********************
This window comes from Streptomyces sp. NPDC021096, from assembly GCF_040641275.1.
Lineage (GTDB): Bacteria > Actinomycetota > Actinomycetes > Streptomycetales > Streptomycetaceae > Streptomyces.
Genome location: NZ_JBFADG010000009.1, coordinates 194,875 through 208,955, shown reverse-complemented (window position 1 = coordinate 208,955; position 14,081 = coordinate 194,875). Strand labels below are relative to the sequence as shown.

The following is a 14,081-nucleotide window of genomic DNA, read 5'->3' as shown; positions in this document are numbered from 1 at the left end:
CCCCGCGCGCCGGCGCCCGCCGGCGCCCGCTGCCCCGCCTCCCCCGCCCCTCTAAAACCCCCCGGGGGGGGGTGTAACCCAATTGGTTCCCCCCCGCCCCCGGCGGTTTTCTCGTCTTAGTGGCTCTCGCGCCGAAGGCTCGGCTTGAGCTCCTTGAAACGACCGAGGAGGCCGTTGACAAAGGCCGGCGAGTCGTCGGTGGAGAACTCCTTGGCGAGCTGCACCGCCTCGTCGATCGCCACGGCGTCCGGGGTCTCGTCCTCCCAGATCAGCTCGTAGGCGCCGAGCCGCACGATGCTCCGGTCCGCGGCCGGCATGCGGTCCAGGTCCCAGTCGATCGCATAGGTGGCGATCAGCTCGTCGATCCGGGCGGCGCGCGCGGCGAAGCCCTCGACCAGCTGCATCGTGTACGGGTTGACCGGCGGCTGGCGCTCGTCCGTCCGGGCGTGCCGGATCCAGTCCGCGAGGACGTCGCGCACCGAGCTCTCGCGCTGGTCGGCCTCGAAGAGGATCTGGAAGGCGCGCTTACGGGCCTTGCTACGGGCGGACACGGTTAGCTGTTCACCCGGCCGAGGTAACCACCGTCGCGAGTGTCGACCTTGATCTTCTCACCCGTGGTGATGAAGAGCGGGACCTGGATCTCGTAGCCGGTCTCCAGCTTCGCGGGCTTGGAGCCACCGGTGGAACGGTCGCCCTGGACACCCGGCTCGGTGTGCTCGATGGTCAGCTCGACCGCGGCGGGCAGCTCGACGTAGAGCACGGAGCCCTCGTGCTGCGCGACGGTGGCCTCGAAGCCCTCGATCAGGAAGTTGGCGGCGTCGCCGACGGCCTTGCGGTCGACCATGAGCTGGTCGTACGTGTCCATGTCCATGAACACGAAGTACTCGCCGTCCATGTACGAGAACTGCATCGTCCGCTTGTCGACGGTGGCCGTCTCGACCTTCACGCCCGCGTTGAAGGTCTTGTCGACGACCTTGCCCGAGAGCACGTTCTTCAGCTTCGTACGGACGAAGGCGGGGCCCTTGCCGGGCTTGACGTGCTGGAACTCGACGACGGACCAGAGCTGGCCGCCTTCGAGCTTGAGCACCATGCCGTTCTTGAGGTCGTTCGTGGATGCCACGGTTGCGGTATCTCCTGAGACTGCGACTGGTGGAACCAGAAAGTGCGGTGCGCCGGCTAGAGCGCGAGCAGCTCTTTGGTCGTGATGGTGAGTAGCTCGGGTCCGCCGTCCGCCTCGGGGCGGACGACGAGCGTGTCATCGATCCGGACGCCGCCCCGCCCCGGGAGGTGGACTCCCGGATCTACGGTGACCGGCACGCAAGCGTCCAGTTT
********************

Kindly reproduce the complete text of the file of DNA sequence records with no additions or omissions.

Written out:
This window comes from Streptomyces sp. NPDC021096, from assembly GCF_040641275.1.
Lineage (GTDB): Bacteria > Actinomycetota > Actinomycetes > Streptomycetales > Streptomycetaceae > Streptomyces.
Genome location: NZ_JBFADG010000009.1, coordinates 194,875 through 208,955, shown reverse-complemented (window position 1 = coordinate 208,955; position 14,081 = coordinate 194,875). Strand labels below are relative to the sequence as shown.

The following is a 14,081-nucleotide window of genomic DNA, read 5'->3' as shown; positions in this document are numbered from 1 at the left end:
CCCCGCGCGCCGGCGCCCGCCGGCGCCCGCTGCCCCGCCTCCCCCGCCCCTCTAAAACCCCCCGGGGGGGGGTGTAACCCAATTGGTTCCCCCCCGCCCCCGGCGGTTTTCTCGTCTTAGTGGCTCTCGCGCCGAAGGCTCGGCTTGAGCTCCTTGAAACGACCGAGGAGGCCGTTGACAAAGGCCGGCGAGTCGTCGGTGGAGAACTCCTTGGCGAGCTGCACCGCCTCGTCGATCGCCACGGCGTCCGGGGTCTCGTCCTCCCAGATCAGCTCGTAGGCGCCGAGCCGCACGATGCTCCGGTCCGCGGCCGGCATGCGGTCCAGGTCCCAGTCGATCGCATAGGTGGCGATCAGCTCGTCGATCCGGGCGGCGCGCGCGGCGAAGCCCTCGACCAGCTGCATCGTGTACGGGTTGACCGGCGGCTGGCGCTCGTCCGTCCGGGCGTGCCGGATCCAGTCCGCGAGGACGTCGCGCACCGAGCTCTCGCGCTGGTCGGCCTCGAAGAGGATCTGGAAGGCGCGCTTACGGGCCTTGCTACGGGCGGACACGGTTAGCTGTTCACCCGGCCGAGGTAACCACCGTCGCGAGTGTCGACCTTGATCTTCTCACCCGTGGTGATGAAGAGCGGGACCTGGATCTCGTAGCCGGTCTCCAGCTTCGCGGGCTTGGAGCCACCGGTGGAACGGTCGCCCTGGACACCCGGCTCGGTGTGCTCGATGGTCAGCTCGACCGCGGCGGGCAGCTCGACGTAGAGCACGGAGCCCTCGTGCTGCGCGACGGTGGCCTCGAAGCCCTCGATCAGGAAGTTGGCGGCGTCGCCGACGGCCTTGCGGTCGACCATGAGCTGGTCGTACGTGTCCATGTCCATGAACACGAAGTACTCGCCGTCCATGTACGAGAACTGCATCGTCCGCTTGTCGACGGTGGCCGTCTCGACCTTCACGCCCGCGTTGAAGGTCTTGTCGACGACCTTGCCCGAGAGCACGTTCTTCAGCTTCGTACGGACGAAGGCGGGGCCCTTGCCGGGCTTGACGTGCTGGAACTCGACGACGGACCAGAGCTGGCCGCCTTCGAGCTTGAGCACCATGCCGTTCTTGAGGTCGTTCGTGGATGCCACGGTTGCGGTATCTCCTGAGACTGCGACTGGTGGAACCAGAAAGTGCGGTGCGCCGGCTAGAGCGCGAGCAGCTCTTTGGTCGTGATGGTGAGTAGCTCGGGTCCGCCGTCCGCCTCGGGGCGGACGACGAGCGTGTCATCGATCCGGACGCCGCCCCGCCCCGGGAGGTGGACTCCCGGATCTACGGTGACCGGCACGCAAGCGTCCAGTTT